Perhaps a major weakness of the book is stated by the author in her conclusions. Not wanting to frame the discussion on absolute questions of whether Indonesia has succeeded or failed in economic development, she notes that her study “has tried to avoid both extremes, but it might at times have appeared rather inconclusive” (p. 228). While there are problems, there are also significant achievements in every sector — the success of expanding education to the population, the decentralization and democratization process in the post-Suharto period, and the success in avoiding the 2008 crisis, among many others. Every success is made stark with a caveat or warning.  The volume also ends with a sobering warning to the nation. “Governments at both the centre and in the region together with civil society organisations will have to tackle these challenges in coming decades. If they can do so successfully, hundreds of millions of Indonesians can look forward to a better quality of life. But if they fail, the country faces a very uncertain political and economic future” (p. 235). This is somewhat different from the often-celebratory assessment made by many Indonesian experts in the past decade (for instance, Anthony Reid’s Indonesia Rising, Christopher Robert’s Indonesia’s Ascent and Amitav Acharya’s Indonesia Matters). No doubt all these books also include caveats about Indonesia’s potentially bright future, yet they place their perspective on an ideological assumption that Indonesia’s success in transitioning to democracy will bring continuous gains in its future. By not framing the book in such perspective or placing a central question or thesis that would purportedly explain Indonesia’s economic history in one go, Booth’s book does seem indecisive at times and often hard to place in the discussion. Such a work must be celebrated because its effort to maintain a level of neutrality is a rarity in a field that often uses comparative studies not as a means to understand the economies of the countries involved but as a test case to promote one particular school of thought. In this regard, the book is a refreshing read not only for newcomers to the field but also those already acquainted with Indonesia’s economic history.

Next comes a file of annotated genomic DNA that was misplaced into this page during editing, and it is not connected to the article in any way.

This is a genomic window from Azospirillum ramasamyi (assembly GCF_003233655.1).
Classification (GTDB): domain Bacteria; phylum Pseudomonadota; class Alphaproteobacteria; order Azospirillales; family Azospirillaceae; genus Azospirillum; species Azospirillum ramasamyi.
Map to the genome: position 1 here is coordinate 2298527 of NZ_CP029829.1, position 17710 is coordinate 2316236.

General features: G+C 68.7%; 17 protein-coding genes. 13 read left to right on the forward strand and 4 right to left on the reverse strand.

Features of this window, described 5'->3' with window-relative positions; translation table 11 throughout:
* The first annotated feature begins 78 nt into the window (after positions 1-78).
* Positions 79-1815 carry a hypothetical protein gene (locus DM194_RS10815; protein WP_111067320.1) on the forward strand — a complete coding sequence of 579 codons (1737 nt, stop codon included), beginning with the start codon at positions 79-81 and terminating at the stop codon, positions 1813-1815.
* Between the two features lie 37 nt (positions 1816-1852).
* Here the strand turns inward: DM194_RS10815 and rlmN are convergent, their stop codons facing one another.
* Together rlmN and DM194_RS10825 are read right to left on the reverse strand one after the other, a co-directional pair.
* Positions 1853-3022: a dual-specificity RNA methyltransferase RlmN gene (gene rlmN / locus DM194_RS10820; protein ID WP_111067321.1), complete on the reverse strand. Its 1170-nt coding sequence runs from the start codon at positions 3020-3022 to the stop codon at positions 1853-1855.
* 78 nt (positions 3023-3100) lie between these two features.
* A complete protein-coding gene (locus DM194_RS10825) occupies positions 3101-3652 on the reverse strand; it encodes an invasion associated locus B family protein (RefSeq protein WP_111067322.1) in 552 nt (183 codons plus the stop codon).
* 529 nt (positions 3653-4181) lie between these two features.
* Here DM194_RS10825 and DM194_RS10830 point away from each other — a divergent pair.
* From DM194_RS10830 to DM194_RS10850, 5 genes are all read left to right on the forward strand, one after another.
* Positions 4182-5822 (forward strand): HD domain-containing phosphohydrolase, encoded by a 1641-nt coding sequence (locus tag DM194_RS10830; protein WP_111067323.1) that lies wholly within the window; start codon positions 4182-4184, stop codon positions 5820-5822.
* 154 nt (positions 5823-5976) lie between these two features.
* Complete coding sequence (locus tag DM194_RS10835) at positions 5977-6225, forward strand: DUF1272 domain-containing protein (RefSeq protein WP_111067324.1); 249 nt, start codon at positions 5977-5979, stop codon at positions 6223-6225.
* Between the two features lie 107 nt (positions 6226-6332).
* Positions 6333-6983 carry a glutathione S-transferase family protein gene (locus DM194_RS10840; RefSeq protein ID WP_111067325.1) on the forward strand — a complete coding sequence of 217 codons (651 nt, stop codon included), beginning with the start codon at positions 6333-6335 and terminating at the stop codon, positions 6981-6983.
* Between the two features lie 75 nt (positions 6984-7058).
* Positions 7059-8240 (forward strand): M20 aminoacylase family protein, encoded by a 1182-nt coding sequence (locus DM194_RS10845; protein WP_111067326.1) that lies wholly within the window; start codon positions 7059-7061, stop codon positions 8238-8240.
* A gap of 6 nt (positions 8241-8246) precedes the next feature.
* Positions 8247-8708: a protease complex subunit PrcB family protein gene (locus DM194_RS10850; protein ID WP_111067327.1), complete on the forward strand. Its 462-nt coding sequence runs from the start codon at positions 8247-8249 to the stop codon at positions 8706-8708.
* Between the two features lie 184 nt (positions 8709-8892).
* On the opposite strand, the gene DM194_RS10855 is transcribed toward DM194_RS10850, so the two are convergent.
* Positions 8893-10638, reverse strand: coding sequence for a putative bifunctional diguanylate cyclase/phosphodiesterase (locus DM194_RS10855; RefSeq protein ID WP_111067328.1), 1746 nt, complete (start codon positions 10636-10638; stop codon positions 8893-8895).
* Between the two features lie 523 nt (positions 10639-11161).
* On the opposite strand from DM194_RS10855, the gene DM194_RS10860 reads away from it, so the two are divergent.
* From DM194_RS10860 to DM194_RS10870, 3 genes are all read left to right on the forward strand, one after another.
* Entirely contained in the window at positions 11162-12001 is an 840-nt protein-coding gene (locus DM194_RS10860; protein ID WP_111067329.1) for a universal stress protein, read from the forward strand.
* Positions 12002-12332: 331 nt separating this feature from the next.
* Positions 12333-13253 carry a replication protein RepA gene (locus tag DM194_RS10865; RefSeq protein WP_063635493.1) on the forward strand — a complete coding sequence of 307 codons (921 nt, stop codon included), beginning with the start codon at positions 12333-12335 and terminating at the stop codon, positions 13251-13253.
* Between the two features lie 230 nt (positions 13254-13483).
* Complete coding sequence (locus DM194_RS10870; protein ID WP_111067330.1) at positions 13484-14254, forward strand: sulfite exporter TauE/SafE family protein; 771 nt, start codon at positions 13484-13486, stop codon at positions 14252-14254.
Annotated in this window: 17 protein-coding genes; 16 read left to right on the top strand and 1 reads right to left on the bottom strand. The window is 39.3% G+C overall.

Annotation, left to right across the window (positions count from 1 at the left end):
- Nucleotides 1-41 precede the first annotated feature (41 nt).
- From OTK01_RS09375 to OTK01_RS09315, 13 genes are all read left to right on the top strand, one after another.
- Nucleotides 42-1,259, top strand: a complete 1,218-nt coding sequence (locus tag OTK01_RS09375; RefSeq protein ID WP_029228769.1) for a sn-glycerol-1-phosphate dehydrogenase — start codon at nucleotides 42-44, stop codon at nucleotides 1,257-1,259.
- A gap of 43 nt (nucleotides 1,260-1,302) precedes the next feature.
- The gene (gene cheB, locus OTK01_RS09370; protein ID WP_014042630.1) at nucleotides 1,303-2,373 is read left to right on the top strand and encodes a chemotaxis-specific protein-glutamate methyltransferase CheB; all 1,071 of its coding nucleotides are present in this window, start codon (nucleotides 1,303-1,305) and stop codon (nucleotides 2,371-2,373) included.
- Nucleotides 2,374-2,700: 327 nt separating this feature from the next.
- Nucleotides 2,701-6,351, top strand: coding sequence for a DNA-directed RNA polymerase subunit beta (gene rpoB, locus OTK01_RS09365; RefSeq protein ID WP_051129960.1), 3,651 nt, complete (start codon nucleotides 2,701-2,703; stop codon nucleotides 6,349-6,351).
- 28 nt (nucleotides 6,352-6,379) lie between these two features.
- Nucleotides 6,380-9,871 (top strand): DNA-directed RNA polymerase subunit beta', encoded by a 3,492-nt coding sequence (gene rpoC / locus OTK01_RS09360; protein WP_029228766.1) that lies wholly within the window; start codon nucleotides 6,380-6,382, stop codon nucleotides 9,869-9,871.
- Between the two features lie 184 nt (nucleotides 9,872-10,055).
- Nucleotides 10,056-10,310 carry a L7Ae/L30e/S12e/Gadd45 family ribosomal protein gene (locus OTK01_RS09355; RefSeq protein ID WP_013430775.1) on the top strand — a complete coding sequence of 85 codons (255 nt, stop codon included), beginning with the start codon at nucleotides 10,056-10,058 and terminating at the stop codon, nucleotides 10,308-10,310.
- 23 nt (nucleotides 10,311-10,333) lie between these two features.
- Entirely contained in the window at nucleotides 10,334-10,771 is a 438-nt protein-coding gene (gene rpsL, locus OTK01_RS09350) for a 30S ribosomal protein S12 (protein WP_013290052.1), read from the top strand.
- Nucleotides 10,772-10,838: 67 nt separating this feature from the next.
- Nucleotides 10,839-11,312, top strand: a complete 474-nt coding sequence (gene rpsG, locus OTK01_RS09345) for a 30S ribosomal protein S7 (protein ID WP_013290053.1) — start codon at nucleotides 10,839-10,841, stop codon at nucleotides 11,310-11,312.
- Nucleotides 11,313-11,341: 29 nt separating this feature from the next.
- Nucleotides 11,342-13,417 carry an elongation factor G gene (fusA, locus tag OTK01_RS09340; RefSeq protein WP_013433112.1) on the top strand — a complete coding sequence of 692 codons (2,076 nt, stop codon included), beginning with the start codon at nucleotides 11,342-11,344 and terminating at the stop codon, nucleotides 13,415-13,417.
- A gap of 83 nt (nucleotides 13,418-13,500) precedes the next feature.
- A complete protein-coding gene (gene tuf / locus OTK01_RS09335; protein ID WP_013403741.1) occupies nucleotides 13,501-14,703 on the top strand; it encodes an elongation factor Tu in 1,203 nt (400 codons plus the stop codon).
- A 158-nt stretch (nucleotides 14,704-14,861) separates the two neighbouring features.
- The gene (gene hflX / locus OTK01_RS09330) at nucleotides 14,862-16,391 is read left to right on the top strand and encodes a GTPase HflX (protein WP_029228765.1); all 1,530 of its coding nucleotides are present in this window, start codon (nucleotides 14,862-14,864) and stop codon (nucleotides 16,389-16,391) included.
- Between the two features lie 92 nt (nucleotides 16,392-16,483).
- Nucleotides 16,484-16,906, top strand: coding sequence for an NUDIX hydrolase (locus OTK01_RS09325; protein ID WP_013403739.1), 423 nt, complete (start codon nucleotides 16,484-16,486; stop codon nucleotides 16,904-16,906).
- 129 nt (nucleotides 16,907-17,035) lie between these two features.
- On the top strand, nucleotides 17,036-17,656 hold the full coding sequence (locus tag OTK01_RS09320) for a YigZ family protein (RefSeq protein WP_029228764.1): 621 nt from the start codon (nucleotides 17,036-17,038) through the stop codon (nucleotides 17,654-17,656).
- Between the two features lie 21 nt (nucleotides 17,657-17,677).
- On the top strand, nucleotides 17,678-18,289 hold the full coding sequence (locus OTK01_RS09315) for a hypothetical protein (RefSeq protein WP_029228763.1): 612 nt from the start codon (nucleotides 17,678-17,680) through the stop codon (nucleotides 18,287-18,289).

Farabi Fakih is a lecturer in the History Department at Gadjah Mada University in Yogyakarta, Indonesia. He is currently working on a manuscript on the history of management during the Sukarno presidency of post-Independence Indonesia (1950-1965).